At the commencement of his ministry, in his home-town synagogue, Jesus had proclaimed the inauguration of God's kingdom (Luke 4:16ff). He had quoted from the prophet Isaiah, but gone only so far as to proclaim 'the year of the Lord's favour (Luke 4:19 NIV) and had not proceeded to announce the day of vengeance of our God’ (Isa. 61:2b). Jesus came as Saviour; the time was not yet ripe for him to assume his role of Judge. John was impatient for judgement, but Jesus was patient for salvation.

Jesus later uses the parable of the Fig Tree to explain God's gracious, patient waiting, but also his ultimate and inevitable judgement (Luke 13:6-9). More than two thousand years later, the judgement envisaged by John has still not come. The fig tree still stands – and the Master watches hopefully for it to bear fruit. To those who hear the good news today, the Holy Spirit continues to warn, 'Today, when you hear his voice, do not harden your hearts' (Heb. 3:7-8). Have we embraced the good news in faith and allowed it to bear fruit in our lives? We dare not postpone our response of faith and obedience. 

Gracious God, help me never to presume upon your mercy and grace. Instead, teach me to respond with steadfast faith, fervent gratitude and wholehearted obedience

Chris

from Bible Alive

 

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The Root of Jesse

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Isaiah 11:1–11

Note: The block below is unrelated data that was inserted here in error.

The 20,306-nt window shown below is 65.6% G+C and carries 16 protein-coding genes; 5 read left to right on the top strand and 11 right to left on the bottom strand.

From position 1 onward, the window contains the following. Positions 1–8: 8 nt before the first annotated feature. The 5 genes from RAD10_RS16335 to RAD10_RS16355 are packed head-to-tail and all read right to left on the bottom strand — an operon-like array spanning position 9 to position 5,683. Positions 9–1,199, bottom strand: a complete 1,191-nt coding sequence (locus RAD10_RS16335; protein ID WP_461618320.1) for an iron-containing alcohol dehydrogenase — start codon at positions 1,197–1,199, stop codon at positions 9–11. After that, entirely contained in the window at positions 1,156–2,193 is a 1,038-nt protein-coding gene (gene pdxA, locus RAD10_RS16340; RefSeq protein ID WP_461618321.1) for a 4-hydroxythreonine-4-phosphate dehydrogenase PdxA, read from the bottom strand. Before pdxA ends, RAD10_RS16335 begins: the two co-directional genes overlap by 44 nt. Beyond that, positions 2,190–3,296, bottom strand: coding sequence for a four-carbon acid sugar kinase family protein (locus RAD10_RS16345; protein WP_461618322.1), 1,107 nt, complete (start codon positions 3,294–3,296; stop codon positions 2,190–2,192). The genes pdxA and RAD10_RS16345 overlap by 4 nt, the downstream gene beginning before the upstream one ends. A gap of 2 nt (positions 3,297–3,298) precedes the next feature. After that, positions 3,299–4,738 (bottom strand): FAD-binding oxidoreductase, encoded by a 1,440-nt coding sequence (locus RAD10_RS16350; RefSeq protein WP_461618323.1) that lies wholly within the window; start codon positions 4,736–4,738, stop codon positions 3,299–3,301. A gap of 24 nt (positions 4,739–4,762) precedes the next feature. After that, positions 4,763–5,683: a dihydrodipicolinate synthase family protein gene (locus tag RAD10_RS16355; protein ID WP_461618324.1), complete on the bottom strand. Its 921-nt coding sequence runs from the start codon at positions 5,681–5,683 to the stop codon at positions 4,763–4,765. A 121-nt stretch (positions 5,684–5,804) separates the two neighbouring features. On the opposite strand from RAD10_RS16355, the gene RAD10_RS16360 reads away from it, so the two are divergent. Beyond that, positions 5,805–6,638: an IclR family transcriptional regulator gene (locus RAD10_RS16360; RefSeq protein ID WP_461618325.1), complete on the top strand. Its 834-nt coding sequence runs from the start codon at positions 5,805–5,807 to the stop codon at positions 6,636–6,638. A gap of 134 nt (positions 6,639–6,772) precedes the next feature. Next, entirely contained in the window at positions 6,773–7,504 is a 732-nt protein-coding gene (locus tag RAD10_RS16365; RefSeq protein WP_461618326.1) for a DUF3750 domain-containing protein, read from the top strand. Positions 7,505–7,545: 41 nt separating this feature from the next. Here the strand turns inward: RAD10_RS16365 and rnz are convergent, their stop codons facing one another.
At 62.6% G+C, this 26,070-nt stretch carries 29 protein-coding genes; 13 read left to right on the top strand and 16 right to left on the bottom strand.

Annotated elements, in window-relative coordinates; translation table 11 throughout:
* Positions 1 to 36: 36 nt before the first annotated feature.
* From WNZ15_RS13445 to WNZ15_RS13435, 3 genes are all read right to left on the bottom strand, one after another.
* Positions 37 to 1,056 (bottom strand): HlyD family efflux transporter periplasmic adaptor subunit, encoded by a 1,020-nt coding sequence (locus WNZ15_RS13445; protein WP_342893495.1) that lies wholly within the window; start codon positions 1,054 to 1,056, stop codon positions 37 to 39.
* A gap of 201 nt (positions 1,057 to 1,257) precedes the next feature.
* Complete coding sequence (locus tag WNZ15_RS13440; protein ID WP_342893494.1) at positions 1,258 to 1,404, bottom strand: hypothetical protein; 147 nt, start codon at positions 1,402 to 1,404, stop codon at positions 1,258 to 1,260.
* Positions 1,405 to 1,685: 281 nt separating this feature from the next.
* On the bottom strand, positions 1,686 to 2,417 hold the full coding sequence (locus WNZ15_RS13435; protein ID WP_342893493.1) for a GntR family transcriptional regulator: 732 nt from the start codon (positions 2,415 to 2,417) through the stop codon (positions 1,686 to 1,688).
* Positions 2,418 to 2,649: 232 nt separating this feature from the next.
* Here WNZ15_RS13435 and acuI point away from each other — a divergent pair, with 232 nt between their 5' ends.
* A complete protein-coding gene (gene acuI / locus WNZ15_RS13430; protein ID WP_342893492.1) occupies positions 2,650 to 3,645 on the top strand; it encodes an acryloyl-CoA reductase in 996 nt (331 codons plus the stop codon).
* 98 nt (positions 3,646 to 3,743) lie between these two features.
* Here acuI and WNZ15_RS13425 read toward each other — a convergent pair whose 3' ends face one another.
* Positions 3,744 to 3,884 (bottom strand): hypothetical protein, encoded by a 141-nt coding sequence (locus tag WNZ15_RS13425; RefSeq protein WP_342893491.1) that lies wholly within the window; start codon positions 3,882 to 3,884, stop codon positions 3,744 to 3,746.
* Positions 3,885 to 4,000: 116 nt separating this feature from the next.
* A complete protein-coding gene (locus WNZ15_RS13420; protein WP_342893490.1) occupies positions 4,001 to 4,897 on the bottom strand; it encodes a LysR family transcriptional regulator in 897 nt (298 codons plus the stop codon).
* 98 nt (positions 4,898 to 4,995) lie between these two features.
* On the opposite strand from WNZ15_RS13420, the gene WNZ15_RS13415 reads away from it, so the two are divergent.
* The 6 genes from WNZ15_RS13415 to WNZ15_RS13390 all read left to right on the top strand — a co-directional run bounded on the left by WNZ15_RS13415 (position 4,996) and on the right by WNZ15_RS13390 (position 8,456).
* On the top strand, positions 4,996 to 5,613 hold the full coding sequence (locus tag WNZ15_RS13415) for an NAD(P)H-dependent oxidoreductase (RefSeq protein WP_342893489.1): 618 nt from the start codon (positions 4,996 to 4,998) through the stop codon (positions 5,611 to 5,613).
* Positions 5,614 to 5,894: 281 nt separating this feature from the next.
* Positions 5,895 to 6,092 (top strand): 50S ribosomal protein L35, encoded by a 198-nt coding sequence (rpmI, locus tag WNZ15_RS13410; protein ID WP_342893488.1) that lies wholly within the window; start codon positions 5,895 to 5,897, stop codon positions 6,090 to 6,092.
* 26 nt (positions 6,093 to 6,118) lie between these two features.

1 And a rod will go forth from the root of Jesse, and a flower will ascend from his root.
2 And the Spirit of the Lord will rest upon him: the spirit of wisdom and understanding, the spirit of counsel and fortitude, the spirit of knowledge and piety.
3 And he will be filled with the spirit of the fear of the Lord. He will not judge according to the sight of the eyes, nor reprove according to the hearing of the ears.
4 Instead, he will judge the poor with justice, and he will reprove the meek of the earth with fairness. And he will strike the earth with the rod of his mouth, and he will slay the impious with the spirit of his lips.
5 And justice will be the belt around his waist. And faith will be the warrior's belt at his side.
6 The wolf will dwell with the lamb; and the leopard will lie down with the kid; the calf and the lion and the sheep will abide together; and a little boy will drive them.
7 The calf and the bear will feed together; their young ones will rest together. And the lion will eat straw like the ox.
8 And a breastfeeding infant will play above the lair of the asp. And a child who has been weaned will thrust his hand into the den of the king snake.
9 They will not harm, and they will not kill, on all my holy mountain. For the earth has been filled with the knowledge of the Lord, like the waters covering the sea.
10 In that day, the root of Jesse, who stands as a sign among the people, the same the Gentiles shall beseech, and his sepulcher will be glorious.
11 And this shall be in that day: the Lord will send forth his hand a second time to take possession of the remnant of his people who will be left behind: from Assyria, and from Egypt, and from Pathros, and from Ethiopia, and from Elam, and from Shinar, and from Hamath, and from the islands of the sea.
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The Nativity of the Blessed Virgin Mary

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Romans 8:28–30 • Psalm 12(13) • Matthew 1:1–16, 18–23